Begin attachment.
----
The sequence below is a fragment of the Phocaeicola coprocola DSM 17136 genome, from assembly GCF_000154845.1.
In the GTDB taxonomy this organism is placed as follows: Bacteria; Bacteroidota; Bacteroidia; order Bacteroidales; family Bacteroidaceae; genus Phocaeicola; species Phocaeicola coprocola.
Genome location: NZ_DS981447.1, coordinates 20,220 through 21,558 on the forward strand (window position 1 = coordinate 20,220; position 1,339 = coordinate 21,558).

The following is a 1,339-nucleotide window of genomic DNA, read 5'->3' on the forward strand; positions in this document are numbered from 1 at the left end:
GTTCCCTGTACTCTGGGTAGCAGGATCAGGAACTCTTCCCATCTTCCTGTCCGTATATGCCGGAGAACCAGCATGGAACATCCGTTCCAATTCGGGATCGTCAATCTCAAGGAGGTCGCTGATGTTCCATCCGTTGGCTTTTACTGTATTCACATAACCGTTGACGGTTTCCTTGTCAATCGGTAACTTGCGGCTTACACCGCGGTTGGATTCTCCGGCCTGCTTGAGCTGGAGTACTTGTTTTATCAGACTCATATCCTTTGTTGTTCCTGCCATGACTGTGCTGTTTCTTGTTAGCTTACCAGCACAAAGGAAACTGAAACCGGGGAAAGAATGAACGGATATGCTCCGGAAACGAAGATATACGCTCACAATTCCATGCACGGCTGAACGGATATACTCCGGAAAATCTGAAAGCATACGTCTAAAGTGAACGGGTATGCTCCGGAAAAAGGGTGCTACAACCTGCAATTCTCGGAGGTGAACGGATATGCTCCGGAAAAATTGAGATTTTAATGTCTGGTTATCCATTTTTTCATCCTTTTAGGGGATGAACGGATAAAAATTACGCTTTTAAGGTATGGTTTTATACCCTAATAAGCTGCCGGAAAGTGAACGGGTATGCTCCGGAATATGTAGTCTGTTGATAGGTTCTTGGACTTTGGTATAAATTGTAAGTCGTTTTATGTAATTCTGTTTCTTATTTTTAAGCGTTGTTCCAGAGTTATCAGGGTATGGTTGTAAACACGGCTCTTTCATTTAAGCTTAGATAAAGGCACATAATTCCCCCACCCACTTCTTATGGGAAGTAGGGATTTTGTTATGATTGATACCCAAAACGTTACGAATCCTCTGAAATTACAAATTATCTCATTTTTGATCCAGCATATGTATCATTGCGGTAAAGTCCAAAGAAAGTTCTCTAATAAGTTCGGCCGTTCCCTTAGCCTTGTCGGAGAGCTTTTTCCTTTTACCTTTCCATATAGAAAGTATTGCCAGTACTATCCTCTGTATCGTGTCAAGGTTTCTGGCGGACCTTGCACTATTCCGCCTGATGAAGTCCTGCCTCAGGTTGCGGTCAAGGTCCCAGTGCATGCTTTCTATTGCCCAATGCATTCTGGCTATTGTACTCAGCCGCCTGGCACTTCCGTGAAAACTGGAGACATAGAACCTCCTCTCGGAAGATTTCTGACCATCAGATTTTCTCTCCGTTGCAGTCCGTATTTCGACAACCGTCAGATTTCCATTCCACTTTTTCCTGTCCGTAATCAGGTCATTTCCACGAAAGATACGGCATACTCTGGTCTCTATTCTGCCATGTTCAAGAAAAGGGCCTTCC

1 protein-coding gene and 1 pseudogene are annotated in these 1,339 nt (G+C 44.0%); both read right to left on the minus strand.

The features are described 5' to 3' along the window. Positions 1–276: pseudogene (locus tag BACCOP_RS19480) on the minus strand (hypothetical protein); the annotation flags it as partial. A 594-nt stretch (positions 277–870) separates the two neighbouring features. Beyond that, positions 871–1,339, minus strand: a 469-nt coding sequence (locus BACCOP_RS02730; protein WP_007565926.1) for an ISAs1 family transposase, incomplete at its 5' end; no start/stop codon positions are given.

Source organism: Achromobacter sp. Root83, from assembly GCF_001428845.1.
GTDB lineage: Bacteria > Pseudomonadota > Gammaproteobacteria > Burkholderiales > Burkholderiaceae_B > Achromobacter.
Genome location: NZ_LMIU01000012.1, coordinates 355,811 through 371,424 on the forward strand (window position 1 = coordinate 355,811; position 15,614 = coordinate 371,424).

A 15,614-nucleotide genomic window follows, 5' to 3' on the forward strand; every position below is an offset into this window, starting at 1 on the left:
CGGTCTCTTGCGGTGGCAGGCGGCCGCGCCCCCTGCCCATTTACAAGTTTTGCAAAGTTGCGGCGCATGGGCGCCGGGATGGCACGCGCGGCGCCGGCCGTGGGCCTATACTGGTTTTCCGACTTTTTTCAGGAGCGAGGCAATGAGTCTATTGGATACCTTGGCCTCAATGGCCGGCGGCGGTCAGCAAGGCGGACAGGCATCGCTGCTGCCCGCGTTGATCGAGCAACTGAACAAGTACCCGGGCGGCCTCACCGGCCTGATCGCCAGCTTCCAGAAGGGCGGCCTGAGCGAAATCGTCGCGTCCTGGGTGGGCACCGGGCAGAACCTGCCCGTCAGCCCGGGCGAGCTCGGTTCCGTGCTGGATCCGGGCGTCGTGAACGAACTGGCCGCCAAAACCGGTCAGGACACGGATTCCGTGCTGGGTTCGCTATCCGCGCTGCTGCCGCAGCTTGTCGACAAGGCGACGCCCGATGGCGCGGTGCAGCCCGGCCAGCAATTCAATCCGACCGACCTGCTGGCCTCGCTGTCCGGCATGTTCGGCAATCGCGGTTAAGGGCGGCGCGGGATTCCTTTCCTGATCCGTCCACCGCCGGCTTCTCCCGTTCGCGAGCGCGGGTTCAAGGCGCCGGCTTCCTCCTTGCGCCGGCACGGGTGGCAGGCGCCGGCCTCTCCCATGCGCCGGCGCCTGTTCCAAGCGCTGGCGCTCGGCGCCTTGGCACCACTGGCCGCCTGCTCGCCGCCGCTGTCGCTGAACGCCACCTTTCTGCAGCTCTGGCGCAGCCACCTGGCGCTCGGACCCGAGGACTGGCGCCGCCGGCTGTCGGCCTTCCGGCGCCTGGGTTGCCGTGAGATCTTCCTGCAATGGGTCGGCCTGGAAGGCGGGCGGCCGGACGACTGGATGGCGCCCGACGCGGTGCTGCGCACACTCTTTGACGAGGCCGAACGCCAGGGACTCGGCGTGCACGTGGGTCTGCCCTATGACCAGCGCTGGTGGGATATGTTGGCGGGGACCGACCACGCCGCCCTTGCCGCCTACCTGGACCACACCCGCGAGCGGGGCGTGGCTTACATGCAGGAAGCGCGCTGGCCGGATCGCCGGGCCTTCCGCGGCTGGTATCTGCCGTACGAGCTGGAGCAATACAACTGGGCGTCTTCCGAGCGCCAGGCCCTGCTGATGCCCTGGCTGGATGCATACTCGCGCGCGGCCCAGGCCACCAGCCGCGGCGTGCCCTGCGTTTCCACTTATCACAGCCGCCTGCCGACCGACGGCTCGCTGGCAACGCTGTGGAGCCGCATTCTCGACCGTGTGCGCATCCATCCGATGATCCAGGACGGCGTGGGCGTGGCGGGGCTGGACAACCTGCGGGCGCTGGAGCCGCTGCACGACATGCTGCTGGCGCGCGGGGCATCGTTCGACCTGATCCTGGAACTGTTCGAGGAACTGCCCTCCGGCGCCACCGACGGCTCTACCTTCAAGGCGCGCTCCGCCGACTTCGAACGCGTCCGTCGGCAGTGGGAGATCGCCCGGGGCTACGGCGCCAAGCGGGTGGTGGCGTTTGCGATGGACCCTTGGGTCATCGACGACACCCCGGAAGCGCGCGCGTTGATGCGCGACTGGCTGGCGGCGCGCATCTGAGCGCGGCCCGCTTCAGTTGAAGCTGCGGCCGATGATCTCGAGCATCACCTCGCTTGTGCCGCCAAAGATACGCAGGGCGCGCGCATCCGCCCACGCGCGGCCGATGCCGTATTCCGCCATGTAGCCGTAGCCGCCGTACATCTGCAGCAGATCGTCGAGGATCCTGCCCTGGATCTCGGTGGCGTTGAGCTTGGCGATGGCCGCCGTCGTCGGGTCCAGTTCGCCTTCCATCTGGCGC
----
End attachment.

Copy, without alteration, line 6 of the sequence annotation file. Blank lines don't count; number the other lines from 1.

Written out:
1 protein-coding gene and 1 pseudogene are annotated in these 1,339 nt (G+C 44.0%); both read right to left on the minus strand.